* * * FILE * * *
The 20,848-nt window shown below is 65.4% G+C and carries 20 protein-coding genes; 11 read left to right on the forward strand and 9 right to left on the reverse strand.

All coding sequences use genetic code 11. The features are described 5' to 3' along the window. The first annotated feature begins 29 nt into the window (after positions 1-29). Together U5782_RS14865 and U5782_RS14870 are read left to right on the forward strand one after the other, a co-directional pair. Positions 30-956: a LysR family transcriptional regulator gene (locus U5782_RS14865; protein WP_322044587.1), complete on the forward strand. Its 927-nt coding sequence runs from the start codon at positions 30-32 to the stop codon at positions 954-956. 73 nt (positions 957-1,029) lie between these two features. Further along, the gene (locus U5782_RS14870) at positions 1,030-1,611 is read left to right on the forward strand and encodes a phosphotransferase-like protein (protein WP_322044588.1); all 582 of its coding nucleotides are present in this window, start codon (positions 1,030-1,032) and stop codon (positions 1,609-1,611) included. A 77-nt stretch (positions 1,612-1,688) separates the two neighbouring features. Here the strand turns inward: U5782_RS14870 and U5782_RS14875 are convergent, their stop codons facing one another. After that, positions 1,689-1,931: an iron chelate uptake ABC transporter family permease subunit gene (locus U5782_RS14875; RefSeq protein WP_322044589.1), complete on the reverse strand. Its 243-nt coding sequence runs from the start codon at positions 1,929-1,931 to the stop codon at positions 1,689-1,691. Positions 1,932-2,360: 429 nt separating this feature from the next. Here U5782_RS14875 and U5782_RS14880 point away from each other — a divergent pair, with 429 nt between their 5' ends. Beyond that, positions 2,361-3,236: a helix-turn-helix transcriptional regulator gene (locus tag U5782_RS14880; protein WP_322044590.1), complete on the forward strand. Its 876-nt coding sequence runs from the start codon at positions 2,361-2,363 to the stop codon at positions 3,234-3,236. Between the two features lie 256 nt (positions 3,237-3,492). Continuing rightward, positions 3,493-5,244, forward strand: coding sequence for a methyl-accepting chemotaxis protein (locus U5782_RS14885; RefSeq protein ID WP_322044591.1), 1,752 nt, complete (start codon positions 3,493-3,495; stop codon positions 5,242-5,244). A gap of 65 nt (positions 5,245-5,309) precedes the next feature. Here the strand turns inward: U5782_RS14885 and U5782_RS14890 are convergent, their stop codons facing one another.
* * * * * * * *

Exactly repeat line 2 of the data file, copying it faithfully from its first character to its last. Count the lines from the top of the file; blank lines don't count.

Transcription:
All coding sequences use genetic code 11. The features are described 5' to 3' along the window. The first annotated feature begins 29 nt into the window (after positions 1-29). Together U5782_RS14865 and U5782_RS14870 are read left to right on the forward strand one after the other, a co-directional pair. Positions 30-956: a LysR family transcriptional regulator gene (locus U5782_RS14865; protein WP_322044587.1), complete on the forward strand. Its 927-nt coding sequence runs from the start codon at positions 30-32 to the stop codon at positions 954-956. 73 nt (positions 957-1,029) lie between these two features. Further along, the gene (locus U5782_RS14870) at positions 1,030-1,611 is read left to right on the forward strand and encodes a phosphotransferase-like protein (protein WP_322044588.1); all 582 of its coding nucleotides are present in this window, start codon (positions 1,030-1,032) and stop codon (positions 1,609-1,611) included. A 77-nt stretch (positions 1,612-1,688) separates the two neighbouring features. Here the strand turns inward: U5782_RS14870 and U5782_RS14875 are convergent, their stop codons facing one another. After that, positions 1,689-1,931: an iron chelate uptake ABC transporter family permease subunit gene (locus U5782_RS14875; RefSeq protein WP_322044589.1), complete on the reverse strand. Its 243-nt coding sequence runs from the start codon at positions 1,929-1,931 to the stop codon at positions 1,689-1,691. Positions 1,932-2,360: 429 nt separating this feature from the next. Here U5782_RS14875 and U5782_RS14880 point away from each other — a divergent pair, with 429 nt between their 5' ends. Beyond that, positions 2,361-3,236: a helix-turn-helix transcriptional regulator gene (locus tag U5782_RS14880; protein WP_322044590.1), complete on the forward strand. Its 876-nt coding sequence runs from the start codon at positions 2,361-2,363 to the stop codon at positions 3,234-3,236. Between the two features lie 256 nt (positions 3,237-3,492). Continuing rightward, positions 3,493-5,244, forward strand: coding sequence for a methyl-accepting chemotaxis protein (locus U5782_RS14885; RefSeq protein ID WP_322044591.1), 1,752 nt, complete (start codon positions 3,493-3,495; stop codon positions 5,242-5,244). A gap of 65 nt (positions 5,245-5,309) precedes the next feature. Here the strand turns inward: U5782_RS14885 and U5782_RS14890 are convergent, their stop codons facing one another.